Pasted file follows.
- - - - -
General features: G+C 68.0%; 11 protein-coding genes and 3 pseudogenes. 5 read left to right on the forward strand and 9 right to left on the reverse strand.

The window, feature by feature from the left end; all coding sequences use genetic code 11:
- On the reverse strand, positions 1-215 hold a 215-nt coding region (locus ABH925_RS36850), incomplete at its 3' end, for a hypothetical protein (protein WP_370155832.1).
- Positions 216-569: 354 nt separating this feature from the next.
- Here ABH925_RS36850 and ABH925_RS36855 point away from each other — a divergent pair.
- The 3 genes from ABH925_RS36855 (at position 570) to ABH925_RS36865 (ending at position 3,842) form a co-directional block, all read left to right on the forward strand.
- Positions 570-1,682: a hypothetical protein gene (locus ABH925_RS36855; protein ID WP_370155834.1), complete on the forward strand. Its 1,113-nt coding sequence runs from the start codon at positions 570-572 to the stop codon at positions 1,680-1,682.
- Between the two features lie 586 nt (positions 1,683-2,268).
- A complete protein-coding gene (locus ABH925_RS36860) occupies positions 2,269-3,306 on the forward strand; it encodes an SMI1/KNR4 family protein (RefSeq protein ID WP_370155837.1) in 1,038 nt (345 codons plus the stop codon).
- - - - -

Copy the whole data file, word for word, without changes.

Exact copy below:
General features: G+C 68.0%; 11 protein-coding genes and 3 pseudogenes. 5 read left to right on the forward strand and 9 right to left on the reverse strand.

The window, feature by feature from the left end; all coding sequences use genetic code 11:
- On the reverse strand, positions 1-215 hold a 215-nt coding region (locus ABH925_RS36850), incomplete at its 3' end, for a hypothetical protein (protein WP_370155832.1).
- Positions 216-569: 354 nt separating this feature from the next.
- Here ABH925_RS36850 and ABH925_RS36855 point away from each other — a divergent pair.
- The 3 genes from ABH925_RS36855 (at position 570) to ABH925_RS36865 (ending at position 3,842) form a co-directional block, all read left to right on the forward strand.
- Positions 570-1,682: a hypothetical protein gene (locus ABH925_RS36855; protein ID WP_370155834.1), complete on the forward strand. Its 1,113-nt coding sequence runs from the start codon at positions 570-572 to the stop codon at positions 1,680-1,682.
- Between the two features lie 586 nt (positions 1,683-2,268).
- A complete protein-coding gene (locus ABH925_RS36860) occupies positions 2,269-3,306 on the forward strand; it encodes an SMI1/KNR4 family protein (RefSeq protein ID WP_370155837.1) in 1,038 nt (345 codons plus the stop codon).